Tolerate Technical & Judgement Errors. Not Normative Errors.
Not everyone is technically capable of doing a particular thing or performing a particular task. When we try and fail, we learn. We should applaud these attempts, of course while working through them, and treat them as opportunities for learning.
Judgement errors can and should be worked through. As long as person is working with the highest of ethical standards and doing the best they can with the information at hand, then these kinds of errors should be treated as learning opportunities as well.
Normative errors – errors of character – are detrimental to the endgame. Normative errors need to be identified immediately and the people who commit them need to be swiftly removed from the affected process. Encouraging open and honest discussion of technical and judgement errors fosters a high-performing culture of competence underscored by loyalty, honesty, and ethics.
Encourage Experimentation via Highly Disciplined Approaches
Experimentation without documentation can be costly. Errors might not be easily reversed, successes might not be easily duplicated. Encouraging experimentation needs to go hand-in-hand with requiring documentation.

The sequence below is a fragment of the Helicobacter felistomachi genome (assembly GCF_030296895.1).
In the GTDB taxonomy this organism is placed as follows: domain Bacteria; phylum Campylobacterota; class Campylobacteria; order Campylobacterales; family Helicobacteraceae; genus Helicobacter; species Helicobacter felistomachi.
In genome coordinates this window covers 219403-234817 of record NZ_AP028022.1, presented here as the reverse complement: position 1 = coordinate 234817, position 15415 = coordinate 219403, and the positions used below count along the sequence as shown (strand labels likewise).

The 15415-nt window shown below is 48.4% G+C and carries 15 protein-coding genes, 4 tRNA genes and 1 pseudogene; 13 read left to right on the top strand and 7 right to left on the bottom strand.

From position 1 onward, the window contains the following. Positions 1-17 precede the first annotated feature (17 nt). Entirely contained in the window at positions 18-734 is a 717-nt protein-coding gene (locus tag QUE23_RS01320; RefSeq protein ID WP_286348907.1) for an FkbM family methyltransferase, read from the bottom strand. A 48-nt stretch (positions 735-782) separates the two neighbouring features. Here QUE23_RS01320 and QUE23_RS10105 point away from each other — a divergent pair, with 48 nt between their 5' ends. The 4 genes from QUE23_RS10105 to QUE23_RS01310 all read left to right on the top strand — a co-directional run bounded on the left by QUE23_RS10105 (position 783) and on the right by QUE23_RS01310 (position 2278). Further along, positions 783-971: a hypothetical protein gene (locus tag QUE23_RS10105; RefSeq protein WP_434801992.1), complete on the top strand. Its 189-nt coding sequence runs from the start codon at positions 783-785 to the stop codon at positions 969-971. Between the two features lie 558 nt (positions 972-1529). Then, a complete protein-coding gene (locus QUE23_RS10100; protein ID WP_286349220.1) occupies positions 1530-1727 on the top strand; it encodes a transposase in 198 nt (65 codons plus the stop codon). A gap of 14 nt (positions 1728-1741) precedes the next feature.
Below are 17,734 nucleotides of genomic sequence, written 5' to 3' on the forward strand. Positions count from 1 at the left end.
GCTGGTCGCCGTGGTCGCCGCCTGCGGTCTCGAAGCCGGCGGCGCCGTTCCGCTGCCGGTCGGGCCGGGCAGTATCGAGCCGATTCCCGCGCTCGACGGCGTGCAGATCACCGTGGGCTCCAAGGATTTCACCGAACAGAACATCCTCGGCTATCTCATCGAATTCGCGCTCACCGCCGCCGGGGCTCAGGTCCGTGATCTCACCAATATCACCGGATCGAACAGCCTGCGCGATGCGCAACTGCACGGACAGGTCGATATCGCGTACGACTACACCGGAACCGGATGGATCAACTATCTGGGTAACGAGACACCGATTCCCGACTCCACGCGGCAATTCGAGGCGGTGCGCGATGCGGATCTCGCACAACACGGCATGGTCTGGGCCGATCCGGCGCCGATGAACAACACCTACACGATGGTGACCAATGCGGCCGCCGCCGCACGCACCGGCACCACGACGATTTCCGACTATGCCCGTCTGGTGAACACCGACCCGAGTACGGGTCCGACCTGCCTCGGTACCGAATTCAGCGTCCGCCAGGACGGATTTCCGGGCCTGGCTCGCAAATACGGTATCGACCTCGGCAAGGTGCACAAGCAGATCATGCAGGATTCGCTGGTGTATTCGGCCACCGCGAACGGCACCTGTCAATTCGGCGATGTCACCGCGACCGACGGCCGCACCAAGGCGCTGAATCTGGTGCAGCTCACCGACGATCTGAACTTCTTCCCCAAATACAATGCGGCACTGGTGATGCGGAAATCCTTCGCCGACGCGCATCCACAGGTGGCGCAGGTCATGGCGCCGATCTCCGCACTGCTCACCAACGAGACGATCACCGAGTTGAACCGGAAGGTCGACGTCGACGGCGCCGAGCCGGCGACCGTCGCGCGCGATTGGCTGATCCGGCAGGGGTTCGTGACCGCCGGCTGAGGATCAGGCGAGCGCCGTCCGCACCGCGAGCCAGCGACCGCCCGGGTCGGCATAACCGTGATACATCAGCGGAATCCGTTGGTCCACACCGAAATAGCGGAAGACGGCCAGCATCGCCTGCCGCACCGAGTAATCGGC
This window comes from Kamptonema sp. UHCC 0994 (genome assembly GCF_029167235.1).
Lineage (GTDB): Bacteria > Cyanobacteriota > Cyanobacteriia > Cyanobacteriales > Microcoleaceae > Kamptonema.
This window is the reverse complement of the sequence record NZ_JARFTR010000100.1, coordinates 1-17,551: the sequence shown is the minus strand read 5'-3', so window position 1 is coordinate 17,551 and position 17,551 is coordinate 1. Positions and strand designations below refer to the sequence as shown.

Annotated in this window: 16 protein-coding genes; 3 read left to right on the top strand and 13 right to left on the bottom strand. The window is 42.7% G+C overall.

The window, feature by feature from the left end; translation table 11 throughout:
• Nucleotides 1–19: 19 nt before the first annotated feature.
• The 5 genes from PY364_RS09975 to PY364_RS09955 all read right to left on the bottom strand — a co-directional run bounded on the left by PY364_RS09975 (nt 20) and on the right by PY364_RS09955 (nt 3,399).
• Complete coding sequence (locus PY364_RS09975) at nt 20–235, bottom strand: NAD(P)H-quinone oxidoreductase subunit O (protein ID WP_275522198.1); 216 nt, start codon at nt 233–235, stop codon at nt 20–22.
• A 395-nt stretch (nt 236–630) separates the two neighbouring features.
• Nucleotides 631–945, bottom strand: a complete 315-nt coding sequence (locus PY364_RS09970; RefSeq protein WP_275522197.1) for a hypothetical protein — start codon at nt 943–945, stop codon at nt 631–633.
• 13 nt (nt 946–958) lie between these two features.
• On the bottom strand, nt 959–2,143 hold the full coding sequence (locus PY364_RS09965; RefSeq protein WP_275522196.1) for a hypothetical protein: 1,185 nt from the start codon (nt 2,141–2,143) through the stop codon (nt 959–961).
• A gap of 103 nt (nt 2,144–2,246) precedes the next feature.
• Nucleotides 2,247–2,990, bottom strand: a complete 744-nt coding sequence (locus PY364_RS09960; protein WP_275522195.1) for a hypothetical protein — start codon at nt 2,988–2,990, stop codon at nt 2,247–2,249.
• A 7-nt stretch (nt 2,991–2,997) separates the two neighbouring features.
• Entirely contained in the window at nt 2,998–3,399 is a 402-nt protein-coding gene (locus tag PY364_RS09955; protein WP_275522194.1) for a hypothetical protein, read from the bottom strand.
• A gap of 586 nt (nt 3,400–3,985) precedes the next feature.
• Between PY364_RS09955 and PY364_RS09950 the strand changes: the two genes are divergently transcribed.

Practice the Art of Being Candid
Like a martial art, being candid needs to be practiced often, in safe, and low-stress environments. Doing so hones, cultivates, and readies candor in a methodical, respectful, and empathetic way. Mastering the application of unvarnished candor is critical because it removes obstacles, helps avoid costly mistakes, opens a path for ideas to evolve, and helps people, processes, and the business improve.
Leverage Individual Accountability to Drive Collaboration
When individuals take responsibility, their contributions are self-scrutinized and passionately supported. Consensus, on the other hand, can allow for unsupported decisions to be made by silent acquiescence and a loose accountability structure. There should always be someone who is accountable for making informed decisions.
Grant Deference based on Competence
Increase the volume and shed light on the voices and valuable opinions of experts who don’t have high-ranking titles. Lower the hierarchical power distance and sit leaders (who practice these mantras) within the action, not above it.